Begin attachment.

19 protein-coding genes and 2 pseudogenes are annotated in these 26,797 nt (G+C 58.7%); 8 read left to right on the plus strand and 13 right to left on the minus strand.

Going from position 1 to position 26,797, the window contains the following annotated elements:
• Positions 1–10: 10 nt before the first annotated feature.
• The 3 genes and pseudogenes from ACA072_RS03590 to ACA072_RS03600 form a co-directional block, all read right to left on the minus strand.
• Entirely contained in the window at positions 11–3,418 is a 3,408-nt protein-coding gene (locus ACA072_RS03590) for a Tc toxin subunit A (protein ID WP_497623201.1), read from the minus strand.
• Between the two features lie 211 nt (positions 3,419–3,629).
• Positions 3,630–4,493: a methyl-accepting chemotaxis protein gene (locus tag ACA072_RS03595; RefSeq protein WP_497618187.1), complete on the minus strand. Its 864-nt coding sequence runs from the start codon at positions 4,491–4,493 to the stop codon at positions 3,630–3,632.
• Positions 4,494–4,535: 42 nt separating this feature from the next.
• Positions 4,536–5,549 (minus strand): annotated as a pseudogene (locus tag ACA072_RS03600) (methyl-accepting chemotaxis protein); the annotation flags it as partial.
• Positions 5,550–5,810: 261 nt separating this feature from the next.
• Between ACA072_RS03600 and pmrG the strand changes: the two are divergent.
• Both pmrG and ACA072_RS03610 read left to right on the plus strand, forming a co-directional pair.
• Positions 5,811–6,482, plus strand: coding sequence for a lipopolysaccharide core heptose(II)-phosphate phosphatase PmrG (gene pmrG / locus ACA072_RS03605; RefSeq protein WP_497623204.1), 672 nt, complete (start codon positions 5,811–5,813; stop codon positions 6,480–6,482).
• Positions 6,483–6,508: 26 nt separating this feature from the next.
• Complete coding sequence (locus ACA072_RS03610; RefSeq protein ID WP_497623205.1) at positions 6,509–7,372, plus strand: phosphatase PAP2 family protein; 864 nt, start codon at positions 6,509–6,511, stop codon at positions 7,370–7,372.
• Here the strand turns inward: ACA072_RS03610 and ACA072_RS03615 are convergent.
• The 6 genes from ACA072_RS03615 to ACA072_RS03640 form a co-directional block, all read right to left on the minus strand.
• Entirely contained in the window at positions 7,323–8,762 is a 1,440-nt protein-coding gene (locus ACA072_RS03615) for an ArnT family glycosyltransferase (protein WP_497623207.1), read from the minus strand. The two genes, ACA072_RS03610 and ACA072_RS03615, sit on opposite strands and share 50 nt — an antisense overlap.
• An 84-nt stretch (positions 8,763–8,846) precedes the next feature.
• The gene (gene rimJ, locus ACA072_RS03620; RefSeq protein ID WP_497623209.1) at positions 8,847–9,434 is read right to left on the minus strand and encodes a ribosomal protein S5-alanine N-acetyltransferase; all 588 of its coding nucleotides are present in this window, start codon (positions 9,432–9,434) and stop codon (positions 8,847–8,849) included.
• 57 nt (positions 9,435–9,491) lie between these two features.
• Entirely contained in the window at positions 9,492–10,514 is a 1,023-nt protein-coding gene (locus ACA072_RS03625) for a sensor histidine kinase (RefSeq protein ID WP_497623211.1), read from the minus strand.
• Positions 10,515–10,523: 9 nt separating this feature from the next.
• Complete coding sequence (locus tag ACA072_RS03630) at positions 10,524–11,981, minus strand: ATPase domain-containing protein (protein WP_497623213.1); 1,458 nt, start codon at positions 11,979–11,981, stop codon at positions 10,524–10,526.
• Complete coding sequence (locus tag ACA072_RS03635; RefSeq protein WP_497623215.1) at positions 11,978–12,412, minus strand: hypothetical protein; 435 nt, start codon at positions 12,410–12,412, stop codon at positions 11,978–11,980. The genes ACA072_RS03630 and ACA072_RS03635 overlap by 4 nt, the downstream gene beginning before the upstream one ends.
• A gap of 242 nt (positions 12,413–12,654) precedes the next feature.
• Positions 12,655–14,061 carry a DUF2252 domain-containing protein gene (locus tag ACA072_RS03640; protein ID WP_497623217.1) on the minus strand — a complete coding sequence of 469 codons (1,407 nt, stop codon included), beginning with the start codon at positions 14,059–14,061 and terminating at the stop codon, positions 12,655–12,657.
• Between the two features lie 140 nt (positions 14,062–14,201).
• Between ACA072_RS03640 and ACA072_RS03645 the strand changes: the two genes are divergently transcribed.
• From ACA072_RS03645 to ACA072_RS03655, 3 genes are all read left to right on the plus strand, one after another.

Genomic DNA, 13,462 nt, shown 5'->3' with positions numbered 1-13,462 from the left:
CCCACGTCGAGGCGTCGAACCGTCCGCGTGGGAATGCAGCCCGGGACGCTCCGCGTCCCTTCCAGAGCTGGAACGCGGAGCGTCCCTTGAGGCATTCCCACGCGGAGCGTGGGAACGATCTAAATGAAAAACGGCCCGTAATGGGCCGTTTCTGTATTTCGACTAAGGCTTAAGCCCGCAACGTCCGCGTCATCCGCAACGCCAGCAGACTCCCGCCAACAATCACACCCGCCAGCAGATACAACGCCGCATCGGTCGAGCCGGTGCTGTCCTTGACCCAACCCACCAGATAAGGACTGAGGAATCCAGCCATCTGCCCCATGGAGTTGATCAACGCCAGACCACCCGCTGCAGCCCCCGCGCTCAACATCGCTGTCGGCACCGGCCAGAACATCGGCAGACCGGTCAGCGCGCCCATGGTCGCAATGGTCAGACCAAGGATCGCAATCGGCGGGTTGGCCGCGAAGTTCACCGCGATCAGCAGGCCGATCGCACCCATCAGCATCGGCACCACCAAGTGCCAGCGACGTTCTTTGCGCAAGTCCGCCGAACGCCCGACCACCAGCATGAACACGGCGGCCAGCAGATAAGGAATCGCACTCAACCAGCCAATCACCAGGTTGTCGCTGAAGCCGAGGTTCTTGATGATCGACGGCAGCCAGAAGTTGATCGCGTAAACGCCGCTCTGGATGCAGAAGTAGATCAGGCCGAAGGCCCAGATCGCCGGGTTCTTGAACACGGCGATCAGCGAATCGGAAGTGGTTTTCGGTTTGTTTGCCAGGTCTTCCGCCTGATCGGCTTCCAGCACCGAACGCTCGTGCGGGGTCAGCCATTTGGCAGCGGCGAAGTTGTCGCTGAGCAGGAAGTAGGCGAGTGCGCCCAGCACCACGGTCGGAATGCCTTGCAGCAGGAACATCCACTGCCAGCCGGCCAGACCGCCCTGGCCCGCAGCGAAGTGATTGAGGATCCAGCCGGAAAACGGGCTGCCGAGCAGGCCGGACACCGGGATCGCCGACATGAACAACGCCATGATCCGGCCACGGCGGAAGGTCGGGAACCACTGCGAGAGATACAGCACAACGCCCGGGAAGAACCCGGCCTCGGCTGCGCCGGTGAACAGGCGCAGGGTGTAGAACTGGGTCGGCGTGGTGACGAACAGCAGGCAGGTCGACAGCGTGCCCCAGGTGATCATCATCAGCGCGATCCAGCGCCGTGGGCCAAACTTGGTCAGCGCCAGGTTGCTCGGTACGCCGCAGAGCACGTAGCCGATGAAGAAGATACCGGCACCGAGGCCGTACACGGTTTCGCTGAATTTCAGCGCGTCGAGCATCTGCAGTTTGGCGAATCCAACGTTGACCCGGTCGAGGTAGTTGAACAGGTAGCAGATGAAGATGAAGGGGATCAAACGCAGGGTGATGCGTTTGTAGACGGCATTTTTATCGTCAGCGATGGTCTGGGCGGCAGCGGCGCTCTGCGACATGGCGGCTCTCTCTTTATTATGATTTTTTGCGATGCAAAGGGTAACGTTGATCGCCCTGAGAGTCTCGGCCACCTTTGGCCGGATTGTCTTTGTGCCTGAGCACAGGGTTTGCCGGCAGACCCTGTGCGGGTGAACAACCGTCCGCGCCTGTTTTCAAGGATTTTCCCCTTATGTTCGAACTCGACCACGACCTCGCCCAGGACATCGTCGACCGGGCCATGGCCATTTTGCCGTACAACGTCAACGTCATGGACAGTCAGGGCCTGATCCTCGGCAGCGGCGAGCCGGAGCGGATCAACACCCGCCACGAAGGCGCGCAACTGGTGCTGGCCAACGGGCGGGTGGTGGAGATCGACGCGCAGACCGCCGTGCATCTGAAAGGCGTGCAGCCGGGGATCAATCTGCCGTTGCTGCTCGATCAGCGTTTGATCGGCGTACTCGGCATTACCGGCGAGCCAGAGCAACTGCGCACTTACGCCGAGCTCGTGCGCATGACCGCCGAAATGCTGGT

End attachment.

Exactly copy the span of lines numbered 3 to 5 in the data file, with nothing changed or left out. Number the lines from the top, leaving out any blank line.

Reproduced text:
• Positions 1–10: 10 nt before the first annotated feature.
• The 3 genes and pseudogenes from ACA072_RS03590 to ACA072_RS03600 form a co-directional block, all read right to left on the minus strand.
• Entirely contained in the window at positions 11–3,418 is a 3,408-nt protein-coding gene (locus ACA072_RS03590) for a Tc toxin subunit A (protein ID WP_497623201.1), read from the minus strand.